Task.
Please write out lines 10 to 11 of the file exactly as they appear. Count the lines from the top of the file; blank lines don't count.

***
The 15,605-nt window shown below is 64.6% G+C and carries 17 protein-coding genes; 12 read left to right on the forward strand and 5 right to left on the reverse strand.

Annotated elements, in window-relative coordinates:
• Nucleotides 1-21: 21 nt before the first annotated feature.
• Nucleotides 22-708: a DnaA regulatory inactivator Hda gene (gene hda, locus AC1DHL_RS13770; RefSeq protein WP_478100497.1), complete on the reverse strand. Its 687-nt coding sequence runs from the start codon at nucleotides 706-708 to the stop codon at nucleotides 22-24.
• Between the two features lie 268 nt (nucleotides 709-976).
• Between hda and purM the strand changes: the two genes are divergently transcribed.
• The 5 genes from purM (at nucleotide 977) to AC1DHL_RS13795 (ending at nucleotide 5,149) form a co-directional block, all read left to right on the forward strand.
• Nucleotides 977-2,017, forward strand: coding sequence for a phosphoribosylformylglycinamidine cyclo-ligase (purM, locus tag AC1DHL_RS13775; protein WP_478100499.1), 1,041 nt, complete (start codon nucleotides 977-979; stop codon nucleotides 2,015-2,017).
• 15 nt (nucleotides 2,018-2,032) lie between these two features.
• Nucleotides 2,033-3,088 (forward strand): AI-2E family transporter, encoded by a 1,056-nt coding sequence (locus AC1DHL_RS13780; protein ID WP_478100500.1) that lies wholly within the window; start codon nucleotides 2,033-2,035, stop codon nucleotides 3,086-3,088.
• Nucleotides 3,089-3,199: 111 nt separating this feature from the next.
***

• Nucleotides 2,033-3,088 (forward strand): AI-2E family transporter, encoded by a 1,056-nt coding sequence (locus AC1DHL_RS13780; protein ID WP_478100500.1) that lies wholly within the window; start codon nucleotides 2,033-2,035, stop codon nucleotides 3,086-3,088.
• Nucleotides 3,089-3,199: 111 nt separating this feature from the next.